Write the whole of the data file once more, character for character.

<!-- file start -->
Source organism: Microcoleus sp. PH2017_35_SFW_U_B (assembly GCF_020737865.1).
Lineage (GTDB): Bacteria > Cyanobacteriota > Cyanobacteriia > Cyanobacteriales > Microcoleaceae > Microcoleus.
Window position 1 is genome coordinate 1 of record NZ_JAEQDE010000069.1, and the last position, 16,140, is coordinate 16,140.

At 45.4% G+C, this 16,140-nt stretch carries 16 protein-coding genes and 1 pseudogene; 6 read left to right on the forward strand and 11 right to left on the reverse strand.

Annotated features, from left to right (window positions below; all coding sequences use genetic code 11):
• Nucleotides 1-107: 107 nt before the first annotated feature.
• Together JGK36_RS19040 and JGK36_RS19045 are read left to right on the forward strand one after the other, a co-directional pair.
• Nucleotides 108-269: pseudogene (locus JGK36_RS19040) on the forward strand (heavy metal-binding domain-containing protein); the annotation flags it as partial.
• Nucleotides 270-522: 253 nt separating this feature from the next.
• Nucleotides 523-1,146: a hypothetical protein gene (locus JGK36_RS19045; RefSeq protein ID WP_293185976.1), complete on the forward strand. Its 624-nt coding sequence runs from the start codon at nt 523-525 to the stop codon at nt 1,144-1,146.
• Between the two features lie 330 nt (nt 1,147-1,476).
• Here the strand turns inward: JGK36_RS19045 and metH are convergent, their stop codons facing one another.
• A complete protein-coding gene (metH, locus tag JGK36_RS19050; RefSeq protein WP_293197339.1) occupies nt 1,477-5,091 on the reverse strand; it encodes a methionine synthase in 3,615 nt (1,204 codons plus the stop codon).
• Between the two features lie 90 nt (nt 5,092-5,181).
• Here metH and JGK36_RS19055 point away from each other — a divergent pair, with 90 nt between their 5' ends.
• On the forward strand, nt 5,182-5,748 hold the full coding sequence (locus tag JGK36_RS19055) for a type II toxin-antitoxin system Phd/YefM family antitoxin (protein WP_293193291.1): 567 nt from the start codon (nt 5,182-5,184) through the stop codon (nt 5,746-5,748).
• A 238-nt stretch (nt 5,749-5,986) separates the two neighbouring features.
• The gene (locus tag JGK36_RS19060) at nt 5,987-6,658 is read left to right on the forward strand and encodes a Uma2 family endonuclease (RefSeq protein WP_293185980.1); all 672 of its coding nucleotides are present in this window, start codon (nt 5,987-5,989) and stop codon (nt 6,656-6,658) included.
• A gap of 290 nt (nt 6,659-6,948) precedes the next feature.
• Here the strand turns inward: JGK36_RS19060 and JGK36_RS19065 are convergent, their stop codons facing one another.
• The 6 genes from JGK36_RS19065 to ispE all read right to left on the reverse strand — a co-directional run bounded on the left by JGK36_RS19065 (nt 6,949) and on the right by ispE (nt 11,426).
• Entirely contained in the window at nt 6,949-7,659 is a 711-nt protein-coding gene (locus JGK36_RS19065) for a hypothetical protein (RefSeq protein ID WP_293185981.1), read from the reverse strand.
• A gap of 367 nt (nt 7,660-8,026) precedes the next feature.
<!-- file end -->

Source organism: Microcoleus sp. PH2017_35_SFW_U_B (assembly GCF_020737865.1).
Lineage (GTDB): Bacteria > Cyanobacteriota > Cyanobacteriia > Cyanobacteriales > Microcoleaceae > Microcoleus.
Window position 1 is genome coordinate 1 of record NZ_JAEQDE010000069.1, and the last position, 16,140, is coordinate 16,140.

At 45.4% G+C, this 16,140-nt stretch carries 16 protein-coding genes and 1 pseudogene; 6 read left to right on the forward strand and 11 right to left on the reverse strand.

Annotated features, from left to right (window positions below; all coding sequences use genetic code 11):
• Nucleotides 1-107: 107 nt before the first annotated feature.
• Together JGK36_RS19040 and JGK36_RS19045 are read left to right on the forward strand one after the other, a co-directional pair.
• Nucleotides 108-269: pseudogene (locus JGK36_RS19040) on the forward strand (heavy metal-binding domain-containing protein); the annotation flags it as partial.
• Nucleotides 270-522: 253 nt separating this feature from the next.
• Nucleotides 523-1,146: a hypothetical protein gene (locus JGK36_RS19045; RefSeq protein ID WP_293185976.1), complete on the forward strand. Its 624-nt coding sequence runs from the start codon at nt 523-525 to the stop codon at nt 1,144-1,146.
• Between the two features lie 330 nt (nt 1,147-1,476).
• Here the strand turns inward: JGK36_RS19045 and metH are convergent, their stop codons facing one another.
• A complete protein-coding gene (metH, locus tag JGK36_RS19050; RefSeq protein WP_293197339.1) occupies nt 1,477-5,091 on the reverse strand; it encodes a methionine synthase in 3,615 nt (1,204 codons plus the stop codon).
• Between the two features lie 90 nt (nt 5,092-5,181).
• Here metH and JGK36_RS19055 point away from each other — a divergent pair, with 90 nt between their 5' ends.
• On the forward strand, nt 5,182-5,748 hold the full coding sequence (locus tag JGK36_RS19055) for a type II toxin-antitoxin system Phd/YefM family antitoxin (protein WP_293193291.1): 567 nt from the start codon (nt 5,182-5,184) through the stop codon (nt 5,746-5,748).
• A 238-nt stretch (nt 5,749-5,986) separates the two neighbouring features.
• The gene (locus tag JGK36_RS19060) at nt 5,987-6,658 is read left to right on the forward strand and encodes a Uma2 family endonuclease (RefSeq protein WP_293185980.1); all 672 of its coding nucleotides are present in this window, start codon (nt 5,987-5,989) and stop codon (nt 6,656-6,658) included.
• A gap of 290 nt (nt 6,659-6,948) precedes the next feature.
• Here the strand turns inward: JGK36_RS19060 and JGK36_RS19065 are convergent, their stop codons facing one another.
• The 6 genes from JGK36_RS19065 to ispE all read right to left on the reverse strand — a co-directional run bounded on the left by JGK36_RS19065 (nt 6,949) and on the right by ispE (nt 11,426).
• Entirely contained in the window at nt 6,949-7,659 is a 711-nt protein-coding gene (locus JGK36_RS19065) for a hypothetical protein (RefSeq protein ID WP_293185981.1), read from the reverse strand.
• A gap of 367 nt (nt 7,660-8,026) precedes the next feature.